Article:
NEVER one to shy away from controversy, Pauline Hanson's comments generally split Australians into one of two camps.
While plenty of the QT's Facebook followers expressed their support for Ms Hanson's comments, Cr Paul Tully's entrance into the debate served to make him a target of some pretty unflattering remarks - often in the same breath.
For all those who look back on the events of nearly 20 years ago and point to Ms Hanson as a racist, there are almost as many who believe that the former Member for Oxley was right in her stance on immigration all along.
Selena Davis attracted a barrage of to and fro with her support for Ms Hanson: "Pauline Hanson warned us years ago this would happen and no one listened. Humble pie much. You have my vote Pauline Hanson."
This comment was followed by 23 replies, mostly from those who opposed Ms Hanson.
Among them was this one from Bec Draper: "Wasn't she ranting about the Asians taking over, last time she climbed up on her soapbox and set up camp there? She is as racist as they come, and the fear and hate that falls out if her is nearly as overwhelming as the ignorance and idiocy. She wasn't right all along, she was wrong and she is still wrong."
Ali Burns also attracted a long list of replies with this comment: "Why? Because she's saying what everyone else is too scared to say? She seems to be the only standing up for the wellbeing of this country. It's very sad when those that have the power to make a difference are too busy trying to be politically correct."
The comment had 122 likes, but also some replies from those who strongly disliked it.
Among them was Edward Platt, who made a very simple point: "Why isn't she elected then Ali, if everyone wants to say it?"
There was also this comment from Caroline Hillcoat: "Don't include me in your 'everyone' comment - Pauline is an embarrassment."
Among those supporting Ms Hanson's comments, there seemed to be a recurring theme of believing that she spoke for a large proportion of ordinary Australians.
Robin Le Bherz typified this sentiment: "Tully is a security threat not Pauline, at least she is saying what every one is thinking and wanting pollies to do not like you Tully."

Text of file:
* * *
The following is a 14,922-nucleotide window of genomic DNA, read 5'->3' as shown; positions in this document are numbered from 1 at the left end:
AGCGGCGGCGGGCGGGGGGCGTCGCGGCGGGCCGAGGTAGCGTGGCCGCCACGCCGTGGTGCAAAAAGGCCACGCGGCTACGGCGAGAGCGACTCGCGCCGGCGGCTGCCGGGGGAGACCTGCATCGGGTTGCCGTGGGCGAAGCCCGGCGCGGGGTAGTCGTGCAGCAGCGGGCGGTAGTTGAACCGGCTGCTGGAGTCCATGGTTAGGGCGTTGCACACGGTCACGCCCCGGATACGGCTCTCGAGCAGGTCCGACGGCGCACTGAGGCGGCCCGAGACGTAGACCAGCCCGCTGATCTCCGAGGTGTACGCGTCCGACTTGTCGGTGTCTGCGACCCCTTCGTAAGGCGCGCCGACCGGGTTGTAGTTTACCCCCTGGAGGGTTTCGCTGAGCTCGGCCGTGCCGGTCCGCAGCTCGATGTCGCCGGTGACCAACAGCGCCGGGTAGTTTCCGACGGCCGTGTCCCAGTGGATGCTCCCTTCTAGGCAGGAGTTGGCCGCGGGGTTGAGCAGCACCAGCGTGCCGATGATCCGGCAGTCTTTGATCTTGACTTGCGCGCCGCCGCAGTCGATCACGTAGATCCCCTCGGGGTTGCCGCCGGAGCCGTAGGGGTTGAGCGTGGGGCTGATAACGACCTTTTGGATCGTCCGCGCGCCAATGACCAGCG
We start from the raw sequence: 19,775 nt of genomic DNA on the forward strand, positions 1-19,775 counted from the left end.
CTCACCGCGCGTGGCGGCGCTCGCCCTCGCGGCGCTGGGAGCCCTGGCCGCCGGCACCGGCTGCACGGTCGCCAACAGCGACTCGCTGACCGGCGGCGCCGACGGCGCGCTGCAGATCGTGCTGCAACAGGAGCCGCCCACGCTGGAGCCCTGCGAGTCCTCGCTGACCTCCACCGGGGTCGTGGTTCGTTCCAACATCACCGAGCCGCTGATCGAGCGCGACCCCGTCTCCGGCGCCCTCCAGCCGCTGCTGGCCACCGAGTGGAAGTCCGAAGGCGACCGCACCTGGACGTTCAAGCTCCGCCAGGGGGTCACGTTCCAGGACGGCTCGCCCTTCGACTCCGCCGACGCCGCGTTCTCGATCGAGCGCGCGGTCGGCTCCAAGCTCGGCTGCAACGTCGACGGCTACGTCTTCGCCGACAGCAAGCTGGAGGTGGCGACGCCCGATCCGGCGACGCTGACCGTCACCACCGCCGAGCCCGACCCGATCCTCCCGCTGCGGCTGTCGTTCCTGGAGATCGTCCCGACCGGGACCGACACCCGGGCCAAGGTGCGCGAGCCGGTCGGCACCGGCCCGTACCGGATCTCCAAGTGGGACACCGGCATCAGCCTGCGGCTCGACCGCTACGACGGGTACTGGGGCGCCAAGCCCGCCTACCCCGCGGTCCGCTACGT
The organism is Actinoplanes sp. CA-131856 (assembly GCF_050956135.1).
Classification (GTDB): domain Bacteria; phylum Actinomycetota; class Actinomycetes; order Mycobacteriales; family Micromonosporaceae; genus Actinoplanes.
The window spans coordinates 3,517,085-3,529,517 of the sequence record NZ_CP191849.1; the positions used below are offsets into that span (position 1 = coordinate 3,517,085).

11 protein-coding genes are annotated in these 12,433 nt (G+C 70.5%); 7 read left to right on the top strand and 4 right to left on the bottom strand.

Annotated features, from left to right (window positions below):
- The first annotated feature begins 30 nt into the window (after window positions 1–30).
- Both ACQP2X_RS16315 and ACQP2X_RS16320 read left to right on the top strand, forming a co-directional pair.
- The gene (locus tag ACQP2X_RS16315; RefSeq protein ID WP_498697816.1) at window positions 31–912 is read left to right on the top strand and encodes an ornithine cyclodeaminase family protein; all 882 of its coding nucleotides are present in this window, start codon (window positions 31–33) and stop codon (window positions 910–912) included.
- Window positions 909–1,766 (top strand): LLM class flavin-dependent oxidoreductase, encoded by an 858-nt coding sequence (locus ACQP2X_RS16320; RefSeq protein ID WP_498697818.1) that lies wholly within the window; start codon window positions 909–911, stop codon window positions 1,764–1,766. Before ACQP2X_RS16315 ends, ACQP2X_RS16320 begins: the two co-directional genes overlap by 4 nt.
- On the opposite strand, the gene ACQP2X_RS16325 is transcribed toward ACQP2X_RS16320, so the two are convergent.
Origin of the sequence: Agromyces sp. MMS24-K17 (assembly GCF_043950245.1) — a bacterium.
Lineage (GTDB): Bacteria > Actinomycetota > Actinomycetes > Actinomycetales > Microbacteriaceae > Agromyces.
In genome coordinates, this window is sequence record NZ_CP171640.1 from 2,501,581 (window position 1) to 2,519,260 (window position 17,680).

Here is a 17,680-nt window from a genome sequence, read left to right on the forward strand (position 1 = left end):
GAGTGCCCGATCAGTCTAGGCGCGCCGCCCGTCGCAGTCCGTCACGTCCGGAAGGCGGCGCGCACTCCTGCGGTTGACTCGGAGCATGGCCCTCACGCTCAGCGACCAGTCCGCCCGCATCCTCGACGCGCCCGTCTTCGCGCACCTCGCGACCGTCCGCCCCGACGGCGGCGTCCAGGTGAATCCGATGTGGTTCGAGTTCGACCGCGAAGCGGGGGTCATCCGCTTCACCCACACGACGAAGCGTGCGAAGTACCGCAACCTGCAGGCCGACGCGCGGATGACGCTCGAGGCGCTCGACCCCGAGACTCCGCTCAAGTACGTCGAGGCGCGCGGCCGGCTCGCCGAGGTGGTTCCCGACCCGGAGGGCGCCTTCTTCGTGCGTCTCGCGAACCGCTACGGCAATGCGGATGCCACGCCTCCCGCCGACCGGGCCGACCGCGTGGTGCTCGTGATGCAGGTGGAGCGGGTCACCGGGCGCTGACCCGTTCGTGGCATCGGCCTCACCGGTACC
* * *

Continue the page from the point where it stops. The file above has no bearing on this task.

Vivien Garman Konwerski said her experience as a detention centre officer had taught her that the threat Ms Hanson speaks of is real: "Talk to some immigration detention officers like me. Go Pauline! Not listening to people who have done the hard yards in the centres is a security risk. I have a fellow officer who worked as an intelligence officer, who saw all of this happening 10 years ago. Wake up and talk to those who still have the scars from working in detention when all the boats were coming in."
On the other hand, there were many QT Facebook followers who were eager to point out that Ms Hanson did not represent their views on the subject.
Ailsa Walsh didn't hold back: "She is vomit. Everything she has said and will say is vomit. First it was us Aboriginals then Asians now Muslims. She needs to just disappear."
The comment got 50 likes and seven comments from supporters, including Ebony Tameeka Lee Bowman: "Agree, pretty sure she was the one that said she does not like the mardi gras because it is promoting something unnatural, that Asians are swamping the country even when the figures proved her wrong, and aboriginals should get over what happened 200 years ago, hmmm."
Whose views do you most identify with: Pauline Hanson's or Paul Tully's?
This poll ended on 24 November 2015.
This is not a scientific poll. The results reflect only the opinions of those who chose to participate.
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